Notes to editors
1.Copies of Cyber Security Guidance for Business are available at the following link: https://www.gov.uk/government/publications/cyber-risk-management-a-board-level-responsibility.
2.The UK Cyber Security Strategy can be viewed at the following link: http://www.cabinetoffice.gov.uk/resource-library/cyber-security-strategy.
3.The guidance builds on comments by the Foreign Secretary at the end of the London Conference for Cyberspace (2nd November 2011), in which he emphasised that cyberspace must be secure and reliable so that it is trusted for online business, and that innovators are confident that their discoveries will be appropriately protected. Another theme was the importance of government and industry taking a shared responsibility towards the prevention of cyber crime: http://www.fco.gov.uk/en/news/latest-news/?view=Speech&id=685672482.
4.The guidance also builds on comments made by Minister of State, David Willetts in an interview to Business Technology, following the selection of eight UK universities as Centres of Excellence to counter cyber attacks (8 April 2012). In this article he emphasised the need for Government and industry to work together to handle the wide range of cyber security threats: http://biztechreport.co.uk/2012/04/getting-serious-about-security/.
5.In a speech to the International Institute for Strategic Studies on 12 October 2010, **Director GCHQ, Iain Lobban, discussed how getting cyber right **enables the UK’s continuing economic prosperity. He also commented on the expertise that GCHQ can offer to help shape the UK’s response to the cyber security threat: http://www.gchq.gov.uk/Press/Pages/IISS-CyberSpeech.aspx.
6.For more advice on Cyber Security In the first instance businesses should approach their own professional services provider. If required, Cyber Security Guidance for Business provides a BIS email box for referrals. Further detailed advice on cyber security (as well as physical and personnel measures) is available via the CPNI website **http://www.cpni.gov.uk/advice/infosec/Critical-controls/.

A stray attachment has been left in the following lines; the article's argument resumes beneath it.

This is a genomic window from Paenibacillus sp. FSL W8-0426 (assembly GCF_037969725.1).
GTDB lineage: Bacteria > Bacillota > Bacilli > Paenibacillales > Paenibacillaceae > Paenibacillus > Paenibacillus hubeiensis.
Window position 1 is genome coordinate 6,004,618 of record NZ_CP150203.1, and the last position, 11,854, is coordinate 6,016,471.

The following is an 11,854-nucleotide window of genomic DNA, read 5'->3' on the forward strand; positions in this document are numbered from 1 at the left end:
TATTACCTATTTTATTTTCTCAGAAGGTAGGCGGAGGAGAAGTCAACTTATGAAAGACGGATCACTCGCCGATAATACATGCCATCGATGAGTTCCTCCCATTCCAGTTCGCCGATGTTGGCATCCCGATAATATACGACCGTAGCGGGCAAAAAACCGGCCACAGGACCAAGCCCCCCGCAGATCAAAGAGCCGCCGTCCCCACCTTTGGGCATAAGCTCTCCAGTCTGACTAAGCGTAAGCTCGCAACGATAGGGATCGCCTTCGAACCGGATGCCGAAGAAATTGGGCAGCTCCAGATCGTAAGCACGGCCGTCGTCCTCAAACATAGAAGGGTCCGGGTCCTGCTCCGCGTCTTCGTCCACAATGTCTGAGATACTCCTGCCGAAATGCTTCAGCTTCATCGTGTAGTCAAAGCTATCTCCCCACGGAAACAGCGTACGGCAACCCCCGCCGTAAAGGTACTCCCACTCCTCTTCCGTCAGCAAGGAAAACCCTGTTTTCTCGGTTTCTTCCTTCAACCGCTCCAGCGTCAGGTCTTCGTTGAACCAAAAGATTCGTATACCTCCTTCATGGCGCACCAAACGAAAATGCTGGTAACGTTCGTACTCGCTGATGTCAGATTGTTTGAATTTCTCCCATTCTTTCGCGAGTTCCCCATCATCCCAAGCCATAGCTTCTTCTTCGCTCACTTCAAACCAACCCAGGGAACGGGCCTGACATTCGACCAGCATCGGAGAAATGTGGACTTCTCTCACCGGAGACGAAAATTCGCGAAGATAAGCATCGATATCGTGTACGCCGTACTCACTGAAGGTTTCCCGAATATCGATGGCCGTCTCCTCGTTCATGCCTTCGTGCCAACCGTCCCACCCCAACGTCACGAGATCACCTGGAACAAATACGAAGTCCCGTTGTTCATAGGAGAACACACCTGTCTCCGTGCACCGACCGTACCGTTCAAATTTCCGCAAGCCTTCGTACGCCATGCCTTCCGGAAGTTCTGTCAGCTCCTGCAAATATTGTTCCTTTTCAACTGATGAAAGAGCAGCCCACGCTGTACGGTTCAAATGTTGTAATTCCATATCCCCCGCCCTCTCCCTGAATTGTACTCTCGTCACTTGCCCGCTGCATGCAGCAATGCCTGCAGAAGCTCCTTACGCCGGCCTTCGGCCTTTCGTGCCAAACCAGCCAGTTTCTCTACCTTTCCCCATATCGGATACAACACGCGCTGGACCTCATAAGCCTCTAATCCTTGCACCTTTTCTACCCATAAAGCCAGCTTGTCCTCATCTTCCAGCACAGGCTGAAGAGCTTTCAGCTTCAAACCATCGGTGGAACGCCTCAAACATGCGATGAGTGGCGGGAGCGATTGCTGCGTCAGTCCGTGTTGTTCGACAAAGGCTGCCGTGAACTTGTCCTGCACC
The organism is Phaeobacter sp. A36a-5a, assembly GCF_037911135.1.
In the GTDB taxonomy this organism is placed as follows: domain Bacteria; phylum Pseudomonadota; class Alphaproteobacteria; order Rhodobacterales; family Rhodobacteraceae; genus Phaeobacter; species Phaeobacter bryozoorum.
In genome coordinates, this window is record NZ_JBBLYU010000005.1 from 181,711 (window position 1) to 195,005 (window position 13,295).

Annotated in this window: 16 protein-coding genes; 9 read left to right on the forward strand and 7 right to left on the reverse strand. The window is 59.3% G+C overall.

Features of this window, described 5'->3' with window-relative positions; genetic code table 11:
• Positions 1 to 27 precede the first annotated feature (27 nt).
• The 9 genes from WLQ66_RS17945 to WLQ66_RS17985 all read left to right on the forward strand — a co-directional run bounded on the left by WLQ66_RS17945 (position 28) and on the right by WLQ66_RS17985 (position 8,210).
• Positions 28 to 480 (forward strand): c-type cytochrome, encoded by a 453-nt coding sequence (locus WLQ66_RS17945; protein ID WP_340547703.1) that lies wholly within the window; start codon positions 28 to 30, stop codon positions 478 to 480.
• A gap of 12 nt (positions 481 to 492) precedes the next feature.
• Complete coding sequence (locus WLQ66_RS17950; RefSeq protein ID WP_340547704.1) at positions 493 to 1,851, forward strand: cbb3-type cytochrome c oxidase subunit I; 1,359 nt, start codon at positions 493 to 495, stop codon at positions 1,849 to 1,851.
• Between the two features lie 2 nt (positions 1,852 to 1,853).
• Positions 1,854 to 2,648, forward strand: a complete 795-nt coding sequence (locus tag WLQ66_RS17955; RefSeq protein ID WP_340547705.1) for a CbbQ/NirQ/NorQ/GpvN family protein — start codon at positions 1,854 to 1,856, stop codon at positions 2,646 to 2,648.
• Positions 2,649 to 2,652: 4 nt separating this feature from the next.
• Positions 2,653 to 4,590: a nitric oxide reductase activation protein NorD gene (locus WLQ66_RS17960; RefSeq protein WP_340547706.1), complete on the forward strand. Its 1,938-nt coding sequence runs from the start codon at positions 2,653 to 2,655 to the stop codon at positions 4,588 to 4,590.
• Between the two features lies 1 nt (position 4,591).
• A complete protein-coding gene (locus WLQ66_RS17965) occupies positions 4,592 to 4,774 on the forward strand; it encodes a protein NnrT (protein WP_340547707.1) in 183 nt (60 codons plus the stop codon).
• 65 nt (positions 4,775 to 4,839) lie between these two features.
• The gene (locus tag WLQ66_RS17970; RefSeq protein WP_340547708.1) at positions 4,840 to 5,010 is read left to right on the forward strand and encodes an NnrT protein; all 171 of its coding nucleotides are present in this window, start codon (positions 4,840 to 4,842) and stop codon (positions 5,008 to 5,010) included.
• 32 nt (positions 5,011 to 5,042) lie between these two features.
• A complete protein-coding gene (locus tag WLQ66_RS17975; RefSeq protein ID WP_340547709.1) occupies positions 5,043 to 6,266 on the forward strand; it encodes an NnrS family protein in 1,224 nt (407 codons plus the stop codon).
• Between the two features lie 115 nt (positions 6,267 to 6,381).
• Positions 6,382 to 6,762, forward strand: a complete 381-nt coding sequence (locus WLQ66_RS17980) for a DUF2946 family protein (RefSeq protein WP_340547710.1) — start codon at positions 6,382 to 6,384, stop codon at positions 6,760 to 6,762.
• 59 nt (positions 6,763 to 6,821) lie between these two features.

7.The Budapest Conference - following on from the London Conference on Cyberspace in November 2011 - will be held in October 2012 and will further develop the key issues around the secure use of cyberspace that were identified in London.
8.GCHQ press office can be contacted on firstname.lastname@example.org or 01242 221491 extension 33847.
9.Cyber security statistics:
- 2 billion internet users world wide
- The internet accounts for 3.4 per cent of GDP in the top 13 ‘cyber-mature’ countries
- The internet also accounts for 21 per cent of GDP growth in the last 5 years in mature countries
- The internet provides 2.6 jobs created for 1 job lost
- 75 per cent of Internet impact arises from traditional industries
- 10 per cent increase in productivity for small and medium businesses from internet usage
- Small and medium businesses heavily using web technologies grow and export as twice much as others.
10.The government’s economic policy objective is to achieve ‘strong, sustainable and balanced growth that is more evenly shared across the country and between industries.’ It set four ambitions in the ‘Plan for Growth’ (PDF 1.7MB), published at Budget 2011:
- To create the most competitive tax system in the G20
- To make the UK the best place in Europe to start, finance and grow a business
- To encourage investment and exports as a route to a more balanced economy
- To create a more educated workforce that is the most flexible in Europe.
Work is underway across government to achieve these ambitions, including progress on more than 250 measures as part of the Growth Review. Developing an Industrial Strategy gives new impetus to this work by providing businesses, investors and the public with more clarity about the long-term direction in which the government wants the economy to travel.